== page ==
By Karen Spiak
I have always been an independent person. An “I can do it myself, I don’t need any help” kind of person.
These traits were honed in my childhood for a variety of reasons and served me well into adulthood. They greatly benefited me in my career which spanned decades in the high pressure design industry. They also gave me the freedom to live the single life in Manhattan, then to pack up my family of one and move clear across the country to Seattle for a job in the tech industry. I have been living now in Thailand for the past five years, an act that once again, I performed solo.
Modern society applauds this particular type of personality, especially among women. As we continue to show our strong selves, we are rewarded with promotions and respect from our male colleagues and our friends. However, as the years have gone by, I’ve noticed cracks forming in my fiercely independent armor. When I’ve had bad times and needed support to move forward, friends and family would comment, “You are brave, you’ll be fine.” or “You always land on your feet.” It was as if my inherent strength had become a double edged sword, I felt a bit invisible. The truth was, I did not know how to ask for help nor accept it if it was given. Even if I desperately needed it, it made me feel weak and worthless to admit I could not do something by myself. I had become expert in hiding my vulnerability.
It is often, at a point such as this, when life steps in and gives you the lessons you need. My lessons came in the form of a foot surgery. I had broken my right foot over 10 years ago and it never healed properly. It became misshapen and required surgery to re-break it and pin it straight. I left my job in the New Life kitchen for the surgery and returned a week later in a cast and on crutches. This would be my physical state for the next 8 weeks.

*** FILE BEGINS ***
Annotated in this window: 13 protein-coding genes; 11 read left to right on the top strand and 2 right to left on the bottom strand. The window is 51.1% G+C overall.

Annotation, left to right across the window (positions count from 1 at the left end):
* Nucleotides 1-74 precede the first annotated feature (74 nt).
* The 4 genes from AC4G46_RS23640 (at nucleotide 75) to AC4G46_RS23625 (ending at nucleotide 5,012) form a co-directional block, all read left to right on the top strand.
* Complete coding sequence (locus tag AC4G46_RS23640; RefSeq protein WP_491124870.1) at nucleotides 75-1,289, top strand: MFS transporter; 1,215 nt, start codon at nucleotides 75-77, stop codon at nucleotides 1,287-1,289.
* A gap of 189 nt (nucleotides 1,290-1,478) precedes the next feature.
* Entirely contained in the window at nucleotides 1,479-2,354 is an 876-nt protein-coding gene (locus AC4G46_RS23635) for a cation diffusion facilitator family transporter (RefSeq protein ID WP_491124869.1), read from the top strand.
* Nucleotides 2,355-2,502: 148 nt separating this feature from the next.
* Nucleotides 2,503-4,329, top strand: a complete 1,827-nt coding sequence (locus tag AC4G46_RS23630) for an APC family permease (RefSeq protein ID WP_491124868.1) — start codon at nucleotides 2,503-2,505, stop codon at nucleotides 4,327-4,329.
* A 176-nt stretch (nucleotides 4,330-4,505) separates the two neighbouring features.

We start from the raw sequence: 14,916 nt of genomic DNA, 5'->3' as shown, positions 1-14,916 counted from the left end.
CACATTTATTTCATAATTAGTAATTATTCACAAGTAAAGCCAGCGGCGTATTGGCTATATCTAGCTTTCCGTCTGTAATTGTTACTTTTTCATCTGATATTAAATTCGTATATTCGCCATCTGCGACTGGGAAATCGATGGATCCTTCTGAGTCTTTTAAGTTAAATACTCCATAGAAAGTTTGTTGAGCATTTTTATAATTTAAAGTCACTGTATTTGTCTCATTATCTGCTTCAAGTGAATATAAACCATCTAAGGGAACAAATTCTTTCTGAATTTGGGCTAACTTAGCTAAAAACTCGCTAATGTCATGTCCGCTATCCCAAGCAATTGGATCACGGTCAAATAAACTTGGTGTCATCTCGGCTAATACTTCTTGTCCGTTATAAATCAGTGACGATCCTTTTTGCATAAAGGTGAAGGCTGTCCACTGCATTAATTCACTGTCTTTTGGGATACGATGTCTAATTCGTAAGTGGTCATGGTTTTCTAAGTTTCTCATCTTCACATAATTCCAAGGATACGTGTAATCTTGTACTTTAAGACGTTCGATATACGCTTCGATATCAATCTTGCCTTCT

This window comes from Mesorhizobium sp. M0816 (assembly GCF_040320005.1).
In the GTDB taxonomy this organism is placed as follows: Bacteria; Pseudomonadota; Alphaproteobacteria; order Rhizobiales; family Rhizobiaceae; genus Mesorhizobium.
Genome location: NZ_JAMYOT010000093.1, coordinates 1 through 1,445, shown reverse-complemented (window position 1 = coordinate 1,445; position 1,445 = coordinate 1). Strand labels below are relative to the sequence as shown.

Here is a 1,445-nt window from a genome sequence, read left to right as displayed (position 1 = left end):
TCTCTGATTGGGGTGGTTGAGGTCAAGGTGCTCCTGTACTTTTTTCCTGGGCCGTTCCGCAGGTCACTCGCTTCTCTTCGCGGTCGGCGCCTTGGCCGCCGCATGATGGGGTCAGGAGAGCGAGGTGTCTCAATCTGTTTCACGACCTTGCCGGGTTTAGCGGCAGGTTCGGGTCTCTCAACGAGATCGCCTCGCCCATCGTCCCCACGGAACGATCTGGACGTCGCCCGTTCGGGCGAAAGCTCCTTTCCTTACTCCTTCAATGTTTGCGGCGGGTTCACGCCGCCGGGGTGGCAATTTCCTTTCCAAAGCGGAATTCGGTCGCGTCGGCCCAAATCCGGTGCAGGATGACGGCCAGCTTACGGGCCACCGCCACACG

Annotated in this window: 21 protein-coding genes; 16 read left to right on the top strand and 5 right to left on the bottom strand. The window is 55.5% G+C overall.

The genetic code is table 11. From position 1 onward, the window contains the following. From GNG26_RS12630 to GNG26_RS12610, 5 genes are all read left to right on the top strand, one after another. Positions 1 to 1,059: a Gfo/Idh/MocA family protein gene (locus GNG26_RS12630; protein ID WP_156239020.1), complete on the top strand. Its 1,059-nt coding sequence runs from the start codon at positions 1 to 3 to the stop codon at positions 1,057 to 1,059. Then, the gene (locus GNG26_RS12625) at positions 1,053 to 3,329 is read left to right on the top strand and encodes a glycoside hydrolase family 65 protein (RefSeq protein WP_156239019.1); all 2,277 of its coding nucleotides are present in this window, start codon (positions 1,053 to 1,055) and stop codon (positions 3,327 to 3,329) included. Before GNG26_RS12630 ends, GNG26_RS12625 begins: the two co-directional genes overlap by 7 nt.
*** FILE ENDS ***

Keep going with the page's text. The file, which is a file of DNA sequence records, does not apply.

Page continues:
I was full of multiple fears that revolved around self-worth, loss of independence and not being able to race around at my usual frenetic pace. I was also completely terrified to have to ask for help. In my current state, I could not even negotiate any help given because there was so little I could give in return. I felt vulnerable, vastly uncomfortable, and scared. Deep down, I was also terrified of going through the recovery by myself.
The Strength of Community
My first morning back, I was greeted by cards, flowers, cookies and community members at my door. It is hard to describe the relief and joy I felt as I realized that in these gifts, I was not alone. My friends brought me meals and checked in on me, staying to chat or tidy up my room. As I hobbled around, everyone jumped in to help set up a chair for me in the daily morning meetings, clear the walkways of shoes or debris, and constantly asked if there was anything I needed. I could not say no, I needed help with almost everything.
When we are healthy we tend to take a lot for granted. When we become unable to serve our own meals, do laundry or go to a store, having someone offer to do these tasks becomes a precious gift. I began to receive so many gifts I could never repay. I began also to notice that an offering of help was often accompanied by a sense of joy. As I profusely thanked someone for their gift I noticed their face emanating a glow of happiness. Helping me actually seemed to help them! I realized that it is human nature to want to help others and in doing so, everyone benefits. My walls started to come down and in their space, my vulnerable side was allowed to emerge. This had always been a stranger side of myself, one I did not want to know. This stranger turned out to be soft and gentle, not stupid and weak as I had feared. It also had a quiet strength of it’s own! This was a profound revelation; accepting and allowing myself to be vulnerable actually opened the door to support that I needed.
The Power of Vulnerability
I write this post now with my foot almost healed. I walked to my office today unaided, on my own two feet. I feel different though, the last two months have transformed me. A buried part of me now has a voice, and what’s more, I LIKE this part of me. It has qualities that were missing in my personality, important tools that I can see now I need to be happy. When something bad happens to us we often feel sorry for ourselves, “Why me?”. I remember feeling that way when I broke my foot 10 years ago. But life has it’s reasons for everything it seems. Give something time and the answers will come. Now, I am immensely grateful for my broken foot. Without it I would never have been given the lessons the surgery and recovery have provided. And all the wonderful gifts I have received.